4
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This code gets me where I need to be, but my word it is ugly.

I am checking for the existence of two $_GET variables with if() statements. I am setting the variables to empty strings first so I do not get an error when I echo them back.

$getvar1 ='';
$getvar2 ='';
$np ='';

if(isset($_GET['getvar1'])) $page_id = $_GET['getvar2'];
if(isset($_GET['getvar2'])) $route = $_GET['getvar2']; 

if(($getvar1 == '' && $getvar1 == '') || $getvar1 == '4')  $np = 'np'; 

    echo "$getvar1 $getvar2 $np"; 

Is there a better way to declare the variables than setting them to empty strings?

Is there a better way to check and set the $_GET variables?

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4
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If it's a small app something like that would probably be better:

$getvar = isset($_GET['getvar']) ? $_GET['getvar'] : 'somedefault';

If you want to test more stuff:

$getvar = isset($_GET['getvar']) && $JUST_PUT_IT_HERE ? $_GET['getvar'] : 'somedefault';
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1
  • 1
    \$\begingroup\$ Don't forget to sanitize/filter when you're pulling in data like $_GET, $_POST, $_REQUEST, etc or you could have vulnerabilities later on php.net/manual/en/function.filter-input.php \$\endgroup\$
    – sMyles
    May 6 '15 at 23:35
3
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How about writing a function like this:

function getOrDefault($index, $default)
{
    return (!isset($_GET[$index]) || empty($_GET[$index]) ? $default : $_GET[$index]);
}

$getVar1 = getOrDefault('getvar1', '');
$getVar2 = getOrDefault('getvar2', '');

This function should be as general as possible and be located somewhere in a function-library. I don't know about the rest of your project. But for example if you do have some kind of request object (containing all information about the current (http)request), you could write specialized versions:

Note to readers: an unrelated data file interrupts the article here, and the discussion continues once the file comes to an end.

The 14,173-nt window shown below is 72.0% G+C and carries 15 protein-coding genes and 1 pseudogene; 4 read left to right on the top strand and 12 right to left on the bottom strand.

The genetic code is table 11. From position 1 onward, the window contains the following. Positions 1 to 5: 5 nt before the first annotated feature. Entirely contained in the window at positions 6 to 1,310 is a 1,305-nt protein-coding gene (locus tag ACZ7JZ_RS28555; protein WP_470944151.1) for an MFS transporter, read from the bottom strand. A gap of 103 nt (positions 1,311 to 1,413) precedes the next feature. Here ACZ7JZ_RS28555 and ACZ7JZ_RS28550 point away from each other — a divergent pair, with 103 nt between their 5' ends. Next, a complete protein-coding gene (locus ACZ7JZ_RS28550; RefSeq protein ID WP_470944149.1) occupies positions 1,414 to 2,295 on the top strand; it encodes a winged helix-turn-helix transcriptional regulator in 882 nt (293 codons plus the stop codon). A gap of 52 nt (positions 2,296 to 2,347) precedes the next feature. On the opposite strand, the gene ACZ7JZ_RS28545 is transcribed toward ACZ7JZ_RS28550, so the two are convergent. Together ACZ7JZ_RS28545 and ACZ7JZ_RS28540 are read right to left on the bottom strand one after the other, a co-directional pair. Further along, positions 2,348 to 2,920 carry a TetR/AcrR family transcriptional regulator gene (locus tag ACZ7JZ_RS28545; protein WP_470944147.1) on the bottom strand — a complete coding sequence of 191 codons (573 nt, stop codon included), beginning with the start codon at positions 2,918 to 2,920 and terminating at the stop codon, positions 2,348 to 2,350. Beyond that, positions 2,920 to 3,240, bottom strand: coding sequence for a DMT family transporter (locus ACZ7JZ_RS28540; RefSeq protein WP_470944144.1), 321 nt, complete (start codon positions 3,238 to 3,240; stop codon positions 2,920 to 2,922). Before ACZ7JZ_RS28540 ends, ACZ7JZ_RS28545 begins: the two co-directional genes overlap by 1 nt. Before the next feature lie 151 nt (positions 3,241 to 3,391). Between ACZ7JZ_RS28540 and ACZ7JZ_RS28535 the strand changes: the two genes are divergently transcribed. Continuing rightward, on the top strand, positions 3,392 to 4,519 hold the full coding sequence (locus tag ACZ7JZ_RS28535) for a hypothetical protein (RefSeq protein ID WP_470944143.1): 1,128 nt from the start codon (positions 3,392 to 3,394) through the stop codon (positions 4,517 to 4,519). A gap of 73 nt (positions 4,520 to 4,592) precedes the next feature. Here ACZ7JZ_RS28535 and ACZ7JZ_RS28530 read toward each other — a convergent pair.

class Request()
{
    public function getPost($param, $default = '')
    {
        if(!isset($_POST[$param]) || empty($_POST[$param])
        {
            return $default;
        }
        return $_POST[$param];
    }

    // If param is set both in $_GET and $_POST, $_GET is return.
    public function getParam($param, $default = '')
    {
        if(!isset($_GET[$param]) || empty($_GET[$param))
        {
            return $this->getPost($param, $default);
        }
        return $_GET[$param];
    }
}

$getVar1 = $request->getParam('getVar1', '');
$getVar2 = $request->getParam('getVar2', '');
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1
  • \$\begingroup\$ You could use $_REQUEST as well... \$\endgroup\$ Apr 26 '20 at 8:25
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Array Merge

If you're just setting defaults, you could use array_merge():

$defaults = array(
    'getvar1' => 'default setting', //a default value
    'getvar2' => false //now you can just test
);

$params = array_merge($defaults, $_GET); //any missing elements get the default value

echo $params['getvar1']; //will output 'default setting' if $_GET['getvar1'] was not set

if($params['getvar2']){
     //do something if $_GET['getvar2'] was set to a non-false value
}

It should be noted that this only works with things like $_GET - that are already arrays. The ternary method, a getOrDefault() function, or some enigmatic logic operator code is better suited when setting defaults not already in an array.

Logic Operators

Here's an example of using logic operators (similar to using ternary operator) from the default Zend MVC index.php:

defined('APPLICATION_PATH')
    || define('APPLICATION_PATH', realpath(dirname(__FILE__) . '/../application'));

Using the question's example, it would look something like this:

isset($_GET['getvar1']) || $_GET['getvar1'] = 'default value';
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